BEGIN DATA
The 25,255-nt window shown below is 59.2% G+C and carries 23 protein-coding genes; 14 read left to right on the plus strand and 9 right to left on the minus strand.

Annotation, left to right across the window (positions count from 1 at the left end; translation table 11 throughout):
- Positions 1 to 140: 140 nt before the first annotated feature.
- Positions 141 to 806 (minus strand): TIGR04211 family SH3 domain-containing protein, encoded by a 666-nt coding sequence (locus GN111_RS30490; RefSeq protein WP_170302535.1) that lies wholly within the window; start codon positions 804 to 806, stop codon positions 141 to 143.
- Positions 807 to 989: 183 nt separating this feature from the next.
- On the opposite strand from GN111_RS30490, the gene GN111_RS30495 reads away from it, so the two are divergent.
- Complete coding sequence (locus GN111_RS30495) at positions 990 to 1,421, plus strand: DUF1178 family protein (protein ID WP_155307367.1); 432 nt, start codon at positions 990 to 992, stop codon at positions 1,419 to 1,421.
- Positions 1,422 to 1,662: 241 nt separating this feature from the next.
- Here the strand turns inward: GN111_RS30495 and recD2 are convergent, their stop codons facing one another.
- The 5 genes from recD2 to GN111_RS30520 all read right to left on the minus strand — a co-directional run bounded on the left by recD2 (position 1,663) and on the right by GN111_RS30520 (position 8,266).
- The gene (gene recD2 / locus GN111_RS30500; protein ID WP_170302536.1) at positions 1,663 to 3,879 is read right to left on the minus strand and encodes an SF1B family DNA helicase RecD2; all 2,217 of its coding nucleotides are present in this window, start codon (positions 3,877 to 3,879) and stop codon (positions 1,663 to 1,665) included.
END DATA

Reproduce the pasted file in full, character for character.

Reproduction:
The 25,255-nt window shown below is 59.2% G+C and carries 23 protein-coding genes; 14 read left to right on the plus strand and 9 right to left on the minus strand.

Annotation, left to right across the window (positions count from 1 at the left end; translation table 11 throughout):
- Positions 1 to 140: 140 nt before the first annotated feature.
- Positions 141 to 806 (minus strand): TIGR04211 family SH3 domain-containing protein, encoded by a 666-nt coding sequence (locus GN111_RS30490; RefSeq protein WP_170302535.1) that lies wholly within the window; start codon positions 804 to 806, stop codon positions 141 to 143.
- Positions 807 to 989: 183 nt separating this feature from the next.
- On the opposite strand from GN111_RS30490, the gene GN111_RS30495 reads away from it, so the two are divergent.
- Complete coding sequence (locus GN111_RS30495) at positions 990 to 1,421, plus strand: DUF1178 family protein (protein ID WP_155307367.1); 432 nt, start codon at positions 990 to 992, stop codon at positions 1,419 to 1,421.
- Positions 1,422 to 1,662: 241 nt separating this feature from the next.
- Here the strand turns inward: GN111_RS30495 and recD2 are convergent, their stop codons facing one another.
- The 5 genes from recD2 to GN111_RS30520 all read right to left on the minus strand — a co-directional run bounded on the left by recD2 (position 1,663) and on the right by GN111_RS30520 (position 8,266).
- The gene (gene recD2 / locus GN111_RS30500; protein ID WP_170302536.1) at positions 1,663 to 3,879 is read right to left on the minus strand and encodes an SF1B family DNA helicase RecD2; all 2,217 of its coding nucleotides are present in this window, start codon (positions 3,877 to 3,879) and stop codon (positions 1,663 to 1,665) included.